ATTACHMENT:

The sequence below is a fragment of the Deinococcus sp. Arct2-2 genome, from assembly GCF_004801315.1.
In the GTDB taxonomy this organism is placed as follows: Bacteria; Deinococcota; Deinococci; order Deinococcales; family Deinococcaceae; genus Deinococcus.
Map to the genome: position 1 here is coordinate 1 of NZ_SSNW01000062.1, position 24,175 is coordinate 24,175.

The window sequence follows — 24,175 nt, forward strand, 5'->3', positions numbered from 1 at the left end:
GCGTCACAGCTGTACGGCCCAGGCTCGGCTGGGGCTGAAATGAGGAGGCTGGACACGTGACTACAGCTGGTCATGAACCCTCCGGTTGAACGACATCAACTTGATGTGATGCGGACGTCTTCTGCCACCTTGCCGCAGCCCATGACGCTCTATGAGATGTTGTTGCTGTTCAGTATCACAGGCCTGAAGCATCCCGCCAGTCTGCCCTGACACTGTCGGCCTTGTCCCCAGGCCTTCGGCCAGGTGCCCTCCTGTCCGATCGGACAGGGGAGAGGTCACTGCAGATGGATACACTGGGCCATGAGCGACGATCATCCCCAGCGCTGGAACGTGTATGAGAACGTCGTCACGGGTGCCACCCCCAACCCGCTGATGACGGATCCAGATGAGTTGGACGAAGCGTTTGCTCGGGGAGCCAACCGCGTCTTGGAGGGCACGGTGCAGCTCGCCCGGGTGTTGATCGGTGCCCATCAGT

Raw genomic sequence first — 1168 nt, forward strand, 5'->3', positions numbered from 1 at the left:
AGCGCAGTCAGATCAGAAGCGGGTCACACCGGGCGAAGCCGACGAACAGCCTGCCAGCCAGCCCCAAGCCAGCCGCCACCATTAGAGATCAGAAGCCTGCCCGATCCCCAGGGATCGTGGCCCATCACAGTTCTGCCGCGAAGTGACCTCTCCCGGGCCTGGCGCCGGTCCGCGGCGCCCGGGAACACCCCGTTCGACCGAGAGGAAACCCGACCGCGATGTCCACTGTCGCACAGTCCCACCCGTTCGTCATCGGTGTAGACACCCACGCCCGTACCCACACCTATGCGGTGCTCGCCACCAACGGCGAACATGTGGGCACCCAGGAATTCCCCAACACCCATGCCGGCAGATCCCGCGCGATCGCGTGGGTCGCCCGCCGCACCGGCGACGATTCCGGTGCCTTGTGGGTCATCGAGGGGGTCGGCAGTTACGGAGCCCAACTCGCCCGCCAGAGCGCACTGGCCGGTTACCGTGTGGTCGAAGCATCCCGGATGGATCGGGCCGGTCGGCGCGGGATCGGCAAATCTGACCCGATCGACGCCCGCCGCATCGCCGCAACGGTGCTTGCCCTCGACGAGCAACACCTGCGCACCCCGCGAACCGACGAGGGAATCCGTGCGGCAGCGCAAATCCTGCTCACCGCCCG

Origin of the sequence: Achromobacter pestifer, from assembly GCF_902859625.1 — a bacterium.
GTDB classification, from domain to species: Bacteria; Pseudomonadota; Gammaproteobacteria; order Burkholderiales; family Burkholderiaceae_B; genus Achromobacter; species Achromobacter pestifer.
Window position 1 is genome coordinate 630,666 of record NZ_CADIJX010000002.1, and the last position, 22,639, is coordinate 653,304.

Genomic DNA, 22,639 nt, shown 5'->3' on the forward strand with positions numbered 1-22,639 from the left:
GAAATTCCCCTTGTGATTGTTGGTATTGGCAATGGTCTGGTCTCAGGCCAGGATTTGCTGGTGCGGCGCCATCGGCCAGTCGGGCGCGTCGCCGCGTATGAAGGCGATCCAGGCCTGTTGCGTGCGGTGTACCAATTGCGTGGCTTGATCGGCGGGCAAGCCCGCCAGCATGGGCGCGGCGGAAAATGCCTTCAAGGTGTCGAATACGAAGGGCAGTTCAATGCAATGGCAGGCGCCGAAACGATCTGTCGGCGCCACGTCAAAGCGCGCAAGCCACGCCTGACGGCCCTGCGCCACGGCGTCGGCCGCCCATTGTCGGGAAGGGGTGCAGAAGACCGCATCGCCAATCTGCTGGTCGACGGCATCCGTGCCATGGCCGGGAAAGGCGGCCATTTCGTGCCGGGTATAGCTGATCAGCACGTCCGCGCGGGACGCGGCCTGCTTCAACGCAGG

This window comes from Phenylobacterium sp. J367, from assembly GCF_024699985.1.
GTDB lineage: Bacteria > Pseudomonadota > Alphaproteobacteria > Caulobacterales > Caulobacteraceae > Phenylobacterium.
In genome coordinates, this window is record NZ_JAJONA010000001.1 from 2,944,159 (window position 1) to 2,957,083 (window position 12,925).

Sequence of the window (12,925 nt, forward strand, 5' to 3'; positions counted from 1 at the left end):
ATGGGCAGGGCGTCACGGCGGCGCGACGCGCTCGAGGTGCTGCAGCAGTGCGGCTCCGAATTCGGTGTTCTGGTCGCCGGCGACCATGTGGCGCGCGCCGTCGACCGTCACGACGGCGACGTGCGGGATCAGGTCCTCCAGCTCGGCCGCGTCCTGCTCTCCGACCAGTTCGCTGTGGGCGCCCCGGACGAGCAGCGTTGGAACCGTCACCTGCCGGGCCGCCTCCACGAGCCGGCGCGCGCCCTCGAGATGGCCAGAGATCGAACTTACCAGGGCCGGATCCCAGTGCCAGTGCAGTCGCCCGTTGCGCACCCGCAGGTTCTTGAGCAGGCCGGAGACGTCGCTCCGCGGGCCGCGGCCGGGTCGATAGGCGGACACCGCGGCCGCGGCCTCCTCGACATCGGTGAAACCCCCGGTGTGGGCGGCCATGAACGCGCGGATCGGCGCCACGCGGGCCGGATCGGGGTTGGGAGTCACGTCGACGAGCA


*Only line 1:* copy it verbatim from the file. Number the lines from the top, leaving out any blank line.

The sequence below is a fragment of the Deinococcus sp. Arct2-2 genome, from assembly GCF_004801315.1.